Legend has it that the Delphic oracle of ancient Greece told Apollo “The radish is worth its weight in lead, the beet its weight in silver, and the horseradish its weight in gold.” From the Greek and Roman Empires to those of Europe—particularly the Germanic, Scandinavian, and English—its use and value flourished. By the 1600s, English kitchen gardeners grew and prepared it as the condiment of choice for beef and oysters.

Horseradish came to America and by the early 1800s and was widely grown in kitchen gardens and used in many recipes and as a common condiment on the dinner table.

In our area of Western Massachusetts—known as the “Pioneer Valley” and the “breadbasket” for General Washington’s army during the Revolutionary War—horseradish was widely grown. Benedict Arnold, who served as Washington’s purchasing agent, visited Deerfield to buy food supplies for the Continental Army and one only hopes for the men being fed that his “grocery list” included horseradish!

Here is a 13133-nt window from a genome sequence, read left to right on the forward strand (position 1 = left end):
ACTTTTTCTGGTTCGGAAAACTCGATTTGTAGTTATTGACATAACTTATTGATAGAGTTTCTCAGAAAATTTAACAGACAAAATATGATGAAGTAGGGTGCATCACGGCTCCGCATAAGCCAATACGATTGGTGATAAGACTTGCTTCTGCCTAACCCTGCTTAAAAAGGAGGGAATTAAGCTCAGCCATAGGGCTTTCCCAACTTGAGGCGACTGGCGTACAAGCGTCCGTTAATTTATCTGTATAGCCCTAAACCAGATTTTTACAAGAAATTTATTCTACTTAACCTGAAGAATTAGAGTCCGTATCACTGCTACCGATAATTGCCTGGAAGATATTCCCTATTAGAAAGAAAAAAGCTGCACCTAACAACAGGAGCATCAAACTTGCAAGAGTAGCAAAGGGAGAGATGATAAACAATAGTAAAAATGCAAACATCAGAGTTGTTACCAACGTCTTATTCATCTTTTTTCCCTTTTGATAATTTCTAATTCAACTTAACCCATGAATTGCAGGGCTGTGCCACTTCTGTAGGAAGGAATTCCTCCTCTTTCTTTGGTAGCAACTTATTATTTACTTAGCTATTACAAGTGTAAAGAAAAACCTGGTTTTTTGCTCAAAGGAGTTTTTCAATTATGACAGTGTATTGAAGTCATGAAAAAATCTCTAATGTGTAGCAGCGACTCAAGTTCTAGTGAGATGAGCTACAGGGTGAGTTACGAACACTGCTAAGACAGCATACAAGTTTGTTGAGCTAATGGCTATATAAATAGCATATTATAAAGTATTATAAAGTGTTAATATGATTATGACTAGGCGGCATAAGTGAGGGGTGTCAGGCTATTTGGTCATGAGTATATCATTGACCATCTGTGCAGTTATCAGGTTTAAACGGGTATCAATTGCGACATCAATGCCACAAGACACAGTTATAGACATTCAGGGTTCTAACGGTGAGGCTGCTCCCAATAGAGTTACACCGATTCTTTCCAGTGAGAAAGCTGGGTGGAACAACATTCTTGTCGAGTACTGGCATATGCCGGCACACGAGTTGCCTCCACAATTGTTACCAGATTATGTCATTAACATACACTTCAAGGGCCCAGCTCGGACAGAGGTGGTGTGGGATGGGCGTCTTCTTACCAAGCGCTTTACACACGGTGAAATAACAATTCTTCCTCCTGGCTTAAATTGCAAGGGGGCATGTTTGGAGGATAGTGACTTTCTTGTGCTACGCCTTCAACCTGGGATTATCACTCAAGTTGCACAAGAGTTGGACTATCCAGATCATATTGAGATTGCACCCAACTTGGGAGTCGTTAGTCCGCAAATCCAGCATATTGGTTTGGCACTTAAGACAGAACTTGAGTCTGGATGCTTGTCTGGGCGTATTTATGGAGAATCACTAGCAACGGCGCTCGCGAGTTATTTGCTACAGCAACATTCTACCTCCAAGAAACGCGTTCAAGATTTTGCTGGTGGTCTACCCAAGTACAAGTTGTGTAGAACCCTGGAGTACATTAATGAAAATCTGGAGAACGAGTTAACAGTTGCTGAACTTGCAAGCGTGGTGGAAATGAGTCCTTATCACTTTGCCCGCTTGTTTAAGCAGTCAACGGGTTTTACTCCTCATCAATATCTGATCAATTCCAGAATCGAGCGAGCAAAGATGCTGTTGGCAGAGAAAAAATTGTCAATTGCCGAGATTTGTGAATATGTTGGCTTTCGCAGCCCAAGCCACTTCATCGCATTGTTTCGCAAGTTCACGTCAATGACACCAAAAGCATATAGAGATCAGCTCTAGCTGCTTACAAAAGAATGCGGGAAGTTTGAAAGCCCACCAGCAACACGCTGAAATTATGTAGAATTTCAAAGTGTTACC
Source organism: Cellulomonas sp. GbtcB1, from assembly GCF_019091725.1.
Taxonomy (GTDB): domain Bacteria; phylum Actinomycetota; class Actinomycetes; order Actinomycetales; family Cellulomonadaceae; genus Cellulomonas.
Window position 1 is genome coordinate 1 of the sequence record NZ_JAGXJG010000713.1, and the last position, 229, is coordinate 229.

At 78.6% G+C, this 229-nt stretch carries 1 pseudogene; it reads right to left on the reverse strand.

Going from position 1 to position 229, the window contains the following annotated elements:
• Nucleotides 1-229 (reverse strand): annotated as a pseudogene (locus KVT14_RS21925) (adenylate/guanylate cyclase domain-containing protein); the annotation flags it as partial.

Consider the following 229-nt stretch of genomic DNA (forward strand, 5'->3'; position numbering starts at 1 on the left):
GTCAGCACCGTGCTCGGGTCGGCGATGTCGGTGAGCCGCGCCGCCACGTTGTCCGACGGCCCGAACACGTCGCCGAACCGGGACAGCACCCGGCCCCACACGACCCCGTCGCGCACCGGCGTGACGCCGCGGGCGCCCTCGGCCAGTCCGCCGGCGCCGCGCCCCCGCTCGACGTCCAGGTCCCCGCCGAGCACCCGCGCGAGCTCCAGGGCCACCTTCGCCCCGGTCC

In 1870, a enterprising Deerfield farmer by the name of Deacon John Greenough established the Greenough Pickling Company, which he operated for more than 55 years. Among his many products was horseradish. Greenough developed unique packaging, a catchy brand name—GREEN 0—and distinctive advertising copy. One of Greenough’s slogans was: “ If a man’s in love, that’s his business. If a girl’s in love, that’s her business. If anyone is in love with GOOD HORSERADISH, that’s my business.” We say amen to that! A truly an enterprising farmer, in 1924 at the age of 84, Greenough decided to expand his business and—recognizing the marketing medium of mail order—sent flyers advertising his product to women throughout the country. His brief bio and photos of Greenough and his horseradish packaging can
be found here.

We recently discovered some of the heirloom horseradish plants on Deacon Greenough’s old farm and—with the blessing of his grandson who still lives on the property and the help of another local farmer entrepreneur—we intend to try and revive some of these heirloom roots, propagate them, and make horseradish Deacon Greenough would be proud of. As many old sages say, “what goes around, comes around” . . . and that has always been my favorite aphorism.